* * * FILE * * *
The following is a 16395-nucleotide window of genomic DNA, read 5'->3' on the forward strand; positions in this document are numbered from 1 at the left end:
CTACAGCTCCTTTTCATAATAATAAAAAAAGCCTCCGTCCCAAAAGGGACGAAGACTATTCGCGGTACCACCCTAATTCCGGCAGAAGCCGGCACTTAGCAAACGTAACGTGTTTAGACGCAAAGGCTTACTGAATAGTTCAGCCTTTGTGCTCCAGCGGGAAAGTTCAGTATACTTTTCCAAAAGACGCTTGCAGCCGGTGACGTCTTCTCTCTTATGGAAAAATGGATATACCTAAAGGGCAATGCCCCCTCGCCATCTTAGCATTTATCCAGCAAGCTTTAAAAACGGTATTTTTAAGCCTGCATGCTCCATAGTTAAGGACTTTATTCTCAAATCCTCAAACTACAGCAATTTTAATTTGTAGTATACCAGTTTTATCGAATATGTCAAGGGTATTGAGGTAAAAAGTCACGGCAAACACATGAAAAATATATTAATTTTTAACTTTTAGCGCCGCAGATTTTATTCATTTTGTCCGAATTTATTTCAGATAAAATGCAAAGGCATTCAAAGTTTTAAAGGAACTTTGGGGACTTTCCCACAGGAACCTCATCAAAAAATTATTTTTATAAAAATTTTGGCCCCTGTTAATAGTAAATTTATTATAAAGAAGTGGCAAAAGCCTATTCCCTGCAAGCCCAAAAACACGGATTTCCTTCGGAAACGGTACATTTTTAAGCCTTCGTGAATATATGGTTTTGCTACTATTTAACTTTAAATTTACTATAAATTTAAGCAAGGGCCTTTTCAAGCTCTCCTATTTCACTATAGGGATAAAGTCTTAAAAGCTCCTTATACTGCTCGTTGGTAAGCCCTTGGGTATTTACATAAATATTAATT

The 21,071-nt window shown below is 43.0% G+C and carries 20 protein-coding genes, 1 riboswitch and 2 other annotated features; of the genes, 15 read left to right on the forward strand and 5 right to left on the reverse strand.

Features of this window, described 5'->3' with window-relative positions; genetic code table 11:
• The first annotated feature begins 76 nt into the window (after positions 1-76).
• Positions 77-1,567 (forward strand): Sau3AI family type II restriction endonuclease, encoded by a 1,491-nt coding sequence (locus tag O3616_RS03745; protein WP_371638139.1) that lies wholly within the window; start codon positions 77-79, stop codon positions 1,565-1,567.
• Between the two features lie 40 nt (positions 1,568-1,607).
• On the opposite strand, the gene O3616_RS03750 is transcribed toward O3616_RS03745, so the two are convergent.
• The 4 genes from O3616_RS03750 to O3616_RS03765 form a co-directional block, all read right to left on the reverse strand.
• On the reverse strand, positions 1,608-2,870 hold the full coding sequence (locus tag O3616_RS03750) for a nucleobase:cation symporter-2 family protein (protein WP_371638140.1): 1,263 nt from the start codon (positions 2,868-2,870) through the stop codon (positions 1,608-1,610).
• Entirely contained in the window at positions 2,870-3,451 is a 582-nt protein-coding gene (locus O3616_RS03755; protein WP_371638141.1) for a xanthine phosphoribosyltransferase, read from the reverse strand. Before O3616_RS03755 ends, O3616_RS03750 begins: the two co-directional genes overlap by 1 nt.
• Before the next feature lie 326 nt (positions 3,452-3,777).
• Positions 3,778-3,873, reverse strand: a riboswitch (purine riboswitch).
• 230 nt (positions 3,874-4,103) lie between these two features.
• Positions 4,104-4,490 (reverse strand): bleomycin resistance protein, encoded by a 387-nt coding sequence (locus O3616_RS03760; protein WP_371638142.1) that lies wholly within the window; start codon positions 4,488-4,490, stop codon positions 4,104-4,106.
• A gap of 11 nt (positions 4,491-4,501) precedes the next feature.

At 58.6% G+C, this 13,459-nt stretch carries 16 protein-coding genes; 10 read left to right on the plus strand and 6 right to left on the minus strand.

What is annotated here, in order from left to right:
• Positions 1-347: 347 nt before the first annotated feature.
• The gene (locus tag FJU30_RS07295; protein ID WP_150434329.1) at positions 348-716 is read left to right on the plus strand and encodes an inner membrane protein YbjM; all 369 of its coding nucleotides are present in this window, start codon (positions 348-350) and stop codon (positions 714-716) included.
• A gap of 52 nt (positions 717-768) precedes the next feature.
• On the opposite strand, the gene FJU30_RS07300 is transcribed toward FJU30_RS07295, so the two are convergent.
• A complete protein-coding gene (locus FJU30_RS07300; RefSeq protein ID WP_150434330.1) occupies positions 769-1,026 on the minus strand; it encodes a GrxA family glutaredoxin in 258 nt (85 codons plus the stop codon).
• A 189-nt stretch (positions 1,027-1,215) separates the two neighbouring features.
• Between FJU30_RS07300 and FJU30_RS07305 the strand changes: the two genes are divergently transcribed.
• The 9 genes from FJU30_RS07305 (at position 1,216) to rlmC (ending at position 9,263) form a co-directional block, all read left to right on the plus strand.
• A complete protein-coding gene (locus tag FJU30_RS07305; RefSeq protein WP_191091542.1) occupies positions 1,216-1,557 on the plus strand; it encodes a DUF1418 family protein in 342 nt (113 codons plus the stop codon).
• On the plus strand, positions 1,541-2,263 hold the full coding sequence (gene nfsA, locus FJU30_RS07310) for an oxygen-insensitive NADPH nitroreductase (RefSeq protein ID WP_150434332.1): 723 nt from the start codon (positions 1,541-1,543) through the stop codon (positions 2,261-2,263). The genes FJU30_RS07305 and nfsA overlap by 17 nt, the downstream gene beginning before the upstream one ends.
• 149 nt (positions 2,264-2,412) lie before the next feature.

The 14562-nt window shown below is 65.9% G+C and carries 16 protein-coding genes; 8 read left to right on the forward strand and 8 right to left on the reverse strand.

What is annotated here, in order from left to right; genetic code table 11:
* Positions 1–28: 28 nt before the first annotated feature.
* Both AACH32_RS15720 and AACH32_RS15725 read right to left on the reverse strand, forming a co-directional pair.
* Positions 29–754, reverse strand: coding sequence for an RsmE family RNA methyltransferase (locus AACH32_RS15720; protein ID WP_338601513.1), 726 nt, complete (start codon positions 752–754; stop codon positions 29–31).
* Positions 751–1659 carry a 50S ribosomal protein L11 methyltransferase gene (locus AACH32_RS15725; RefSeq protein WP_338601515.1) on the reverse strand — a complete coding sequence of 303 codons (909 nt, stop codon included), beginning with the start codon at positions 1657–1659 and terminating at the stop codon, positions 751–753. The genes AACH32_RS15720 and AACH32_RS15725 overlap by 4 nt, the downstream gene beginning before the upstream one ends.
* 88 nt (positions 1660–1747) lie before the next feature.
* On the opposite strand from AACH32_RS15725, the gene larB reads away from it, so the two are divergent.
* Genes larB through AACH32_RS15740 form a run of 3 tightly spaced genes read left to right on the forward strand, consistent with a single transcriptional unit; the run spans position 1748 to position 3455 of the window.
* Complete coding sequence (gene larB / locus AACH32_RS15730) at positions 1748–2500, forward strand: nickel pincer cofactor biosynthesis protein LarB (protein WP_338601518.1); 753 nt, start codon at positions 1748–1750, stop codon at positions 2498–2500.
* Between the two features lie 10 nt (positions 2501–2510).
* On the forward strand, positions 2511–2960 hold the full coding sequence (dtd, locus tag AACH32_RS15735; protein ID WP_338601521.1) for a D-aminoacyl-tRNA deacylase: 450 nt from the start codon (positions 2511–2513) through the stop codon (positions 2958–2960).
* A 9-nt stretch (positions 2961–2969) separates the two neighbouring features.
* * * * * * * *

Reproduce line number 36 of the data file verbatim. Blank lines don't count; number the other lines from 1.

* 88 nt (positions 1660–1747) lie before the next feature.